• The Mac Hardware Report: How Old is Old?

    February 12th, 2005

    If you’re the type who buys a another Mac whenever a new model comes out, it probably doesn’t make sense to read any further. Very little of what I say will interest you, and I just hope you have enough money to support your habit. In any case, I have always begun to feel my computers are getting a little long in the tooth after two years or so, but that’s a consequence of the kind of work I do. It won’t apply to many of you, simply because you rarely have reason to feel your Mac is out of date that quickly.

    Just the other day, I visited a client, a retiree in his late 70s, who wanted a memory upgrade for his bondi blue iMac, a so-called Rev. B version. It had been in regular use since the fall of 1998, but the client began to feel of late that he’d like to be able to run more applications without running dealing with the performance hit caused by virtual memory. No, he hadn’t switched to Mac OS X, although he asked me about it. Since my visit and the cost of the memory represented about the limit of what he wanted to spend, I urged him to think about the future instead, about a time when he would want to buy a new computer.

    His vintage iMac was kept in great condition, other than the usual broken connection panel cover. Despite the typically dusty Arizona environment, the iMac’s chassis was pretty clean, with hardly a trace of dust. It hadn’t been opened since he purchased the unit, at which time the dealer installed some extra memory in the upper slot. That memory was removed to make way for the 256MB module I ordered for him.

    In a few minutes, everything was up and running, and I noticed that the software lineup hadn’t changed since it was purchased, except for the addition of Microsoft Office 2001 and the upgrade to Mac OS 9. After spending a few moments with his iMac, the client said he felt the memory upgrade had done the trick, and seemed content. No, he didn’t intend to make any further investments in computers for a while, although I suggested the Mac mini and a low-cost display as an ideal upgrade when he was ready.

    To him, his iMac, now over six years old, had plenty of mileage left, and I tended to agree. For Internet access and occasional word processing chores, it was the perfect computer. Now some of us may feel Mac OS 9 was dead and buried, but to him it didn’t matter. He was accustomed to it, and it would probably be a bit of a chore to convert him to Mac OS X, although that time would eventually come.

    The longevity of this particular iMac isn’t unusual. In fact, it’s quite normal, and, except for a major hardware failure, I’ve seen Macs purring along for as much as a decade or more. In the PC world, that’s very old, and I rarely see a Windows PC hold up that long before being consigned to the hall closet. The longevity element is missing in most of the reports you read about the state of the Mac’s market share. Yes, it may be less than three percent when you use current sales as a guide. But those figures don’t take into account how long Macs remain productive in homes and offices. Over the years, Mac users like you replace computers far less frequently than your Windows counterparts. You’d almost think that the cheap boxes from Dell and others are designed to become obsolete real fast, perhaps like the $50 VCR.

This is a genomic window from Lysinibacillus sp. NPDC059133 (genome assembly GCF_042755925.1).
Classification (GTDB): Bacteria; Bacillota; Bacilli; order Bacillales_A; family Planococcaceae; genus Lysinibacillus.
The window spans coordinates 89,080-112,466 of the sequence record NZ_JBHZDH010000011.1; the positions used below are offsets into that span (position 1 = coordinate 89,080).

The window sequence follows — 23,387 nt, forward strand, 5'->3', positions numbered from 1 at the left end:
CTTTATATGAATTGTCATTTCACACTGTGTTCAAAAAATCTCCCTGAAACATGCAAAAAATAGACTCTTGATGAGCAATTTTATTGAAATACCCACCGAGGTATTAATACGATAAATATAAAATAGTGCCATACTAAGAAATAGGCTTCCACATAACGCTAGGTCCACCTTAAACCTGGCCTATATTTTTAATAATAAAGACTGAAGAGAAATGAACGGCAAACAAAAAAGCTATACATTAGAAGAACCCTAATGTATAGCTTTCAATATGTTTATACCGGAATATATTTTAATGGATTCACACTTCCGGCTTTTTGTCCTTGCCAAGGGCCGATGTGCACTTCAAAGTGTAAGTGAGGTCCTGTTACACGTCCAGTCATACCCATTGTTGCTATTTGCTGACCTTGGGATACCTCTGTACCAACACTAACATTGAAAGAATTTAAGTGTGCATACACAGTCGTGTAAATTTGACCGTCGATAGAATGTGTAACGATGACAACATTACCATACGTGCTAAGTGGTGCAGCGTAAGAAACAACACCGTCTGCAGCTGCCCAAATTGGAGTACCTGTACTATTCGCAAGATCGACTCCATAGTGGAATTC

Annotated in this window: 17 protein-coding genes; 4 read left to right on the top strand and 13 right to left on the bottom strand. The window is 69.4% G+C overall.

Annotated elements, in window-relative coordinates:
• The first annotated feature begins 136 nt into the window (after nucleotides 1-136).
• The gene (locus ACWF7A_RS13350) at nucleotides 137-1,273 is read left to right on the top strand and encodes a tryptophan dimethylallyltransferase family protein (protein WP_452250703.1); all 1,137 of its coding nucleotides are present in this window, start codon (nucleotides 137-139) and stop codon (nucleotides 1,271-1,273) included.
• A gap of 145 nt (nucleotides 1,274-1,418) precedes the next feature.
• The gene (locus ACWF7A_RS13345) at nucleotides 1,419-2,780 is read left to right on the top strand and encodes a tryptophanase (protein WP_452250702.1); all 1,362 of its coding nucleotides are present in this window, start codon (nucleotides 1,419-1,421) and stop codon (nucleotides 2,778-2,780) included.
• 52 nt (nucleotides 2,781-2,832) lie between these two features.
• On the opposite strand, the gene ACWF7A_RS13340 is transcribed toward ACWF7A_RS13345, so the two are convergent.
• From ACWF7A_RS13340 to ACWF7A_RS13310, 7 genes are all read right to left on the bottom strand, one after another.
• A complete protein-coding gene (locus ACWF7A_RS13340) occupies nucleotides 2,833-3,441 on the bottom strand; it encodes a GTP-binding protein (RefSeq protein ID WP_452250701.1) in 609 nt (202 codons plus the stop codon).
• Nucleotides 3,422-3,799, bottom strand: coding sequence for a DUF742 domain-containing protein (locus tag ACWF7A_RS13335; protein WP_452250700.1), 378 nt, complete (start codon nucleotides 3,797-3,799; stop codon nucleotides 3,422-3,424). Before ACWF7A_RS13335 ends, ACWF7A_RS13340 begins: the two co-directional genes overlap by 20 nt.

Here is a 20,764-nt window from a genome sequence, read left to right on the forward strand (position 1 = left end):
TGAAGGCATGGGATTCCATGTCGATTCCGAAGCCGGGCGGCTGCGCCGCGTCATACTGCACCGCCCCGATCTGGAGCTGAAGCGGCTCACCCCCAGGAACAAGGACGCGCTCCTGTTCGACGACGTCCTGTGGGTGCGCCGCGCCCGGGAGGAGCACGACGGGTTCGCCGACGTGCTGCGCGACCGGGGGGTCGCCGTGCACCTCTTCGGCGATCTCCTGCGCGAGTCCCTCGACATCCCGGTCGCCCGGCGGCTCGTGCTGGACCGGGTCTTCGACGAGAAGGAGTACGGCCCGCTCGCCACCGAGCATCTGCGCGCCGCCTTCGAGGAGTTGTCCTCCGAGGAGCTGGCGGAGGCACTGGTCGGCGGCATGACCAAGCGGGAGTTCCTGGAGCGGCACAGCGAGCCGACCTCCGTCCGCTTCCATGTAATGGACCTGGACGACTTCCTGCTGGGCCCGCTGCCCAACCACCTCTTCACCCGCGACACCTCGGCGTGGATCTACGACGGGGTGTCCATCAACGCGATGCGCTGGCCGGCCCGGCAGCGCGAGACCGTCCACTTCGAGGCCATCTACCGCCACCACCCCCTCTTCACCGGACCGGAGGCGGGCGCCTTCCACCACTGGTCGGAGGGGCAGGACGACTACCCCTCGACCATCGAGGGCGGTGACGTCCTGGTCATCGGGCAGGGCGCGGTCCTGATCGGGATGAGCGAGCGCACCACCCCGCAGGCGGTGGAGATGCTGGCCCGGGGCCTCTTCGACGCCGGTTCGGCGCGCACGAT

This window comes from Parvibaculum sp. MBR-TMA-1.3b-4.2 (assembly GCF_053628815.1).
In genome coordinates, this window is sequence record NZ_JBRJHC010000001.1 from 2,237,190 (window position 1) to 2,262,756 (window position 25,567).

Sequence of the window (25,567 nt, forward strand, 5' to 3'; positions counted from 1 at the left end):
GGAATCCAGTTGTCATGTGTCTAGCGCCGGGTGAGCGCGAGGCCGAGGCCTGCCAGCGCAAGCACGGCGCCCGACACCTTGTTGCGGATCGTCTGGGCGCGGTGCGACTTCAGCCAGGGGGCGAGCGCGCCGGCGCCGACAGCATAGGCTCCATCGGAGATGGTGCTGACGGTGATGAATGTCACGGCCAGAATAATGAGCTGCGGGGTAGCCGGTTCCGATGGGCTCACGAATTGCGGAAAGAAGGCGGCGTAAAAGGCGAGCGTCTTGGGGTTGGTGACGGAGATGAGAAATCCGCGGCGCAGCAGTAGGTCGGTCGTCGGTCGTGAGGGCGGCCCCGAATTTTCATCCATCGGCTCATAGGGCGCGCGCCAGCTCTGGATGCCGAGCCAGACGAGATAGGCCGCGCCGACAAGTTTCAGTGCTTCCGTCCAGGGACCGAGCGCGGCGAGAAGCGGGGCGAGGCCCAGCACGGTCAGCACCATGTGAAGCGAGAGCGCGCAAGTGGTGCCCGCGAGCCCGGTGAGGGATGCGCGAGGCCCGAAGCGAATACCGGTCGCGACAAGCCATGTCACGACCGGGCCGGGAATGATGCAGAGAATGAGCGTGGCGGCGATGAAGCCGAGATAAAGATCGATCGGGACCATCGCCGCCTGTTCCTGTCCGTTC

Go ahead and do the math. Now if a Mac, for example, remained in use twice as long as a Windows PC, and that’s probably a good estimate, a market share in the low single figures isn’t all that bad. I wish it were better, but the Mac user base seems to stick at around 25 million, give or take a few. So it really isn’t getting any worse. Last I heard, the number of Mac OS X users amounted to about 14 million, which is pretty good when you consider that a large number of those older Macs aren’t capable of running the latest and greatest operating system. Or at least, not officially.

    Bear in mind that the early generation iMac I worked on could Mac OS X Panther with acceptable performance. For the type of work that client performed, he probably wouldn’t notice any significant change after the operating system upgrade. Now take a six year old Windows box and tell me how well it’ll run Windows XP, assuming the installation was successful, and that isn’t always predictable.

    Of course, Apple would rather have my client buy new Macs a lot more frequently, and perhaps hand off that iMac to his grandchildren. These days, however, Apple’s best shot at growing market share is to convince Windows users that they’ve had enough grief with malware infections and that it’s time to wake up and smell the roses.

    During one of the interviews on this week’s episode of The Tech Night Owl LIVE, I predicted that Apple would sell as much as five million Mac minis during its first year. Most of those sales will not go to existing Mac users, unless you need an extra computer for your home or office. No, it’ll go to Windows users who were exposed to Apple’s technology courtesy of that hot-selling stealth fighter, the iPod.

    As far as that bondi blue iMac is concerned, I expect it’ll keep on ticking for years to come. And that is definitely a good thing.

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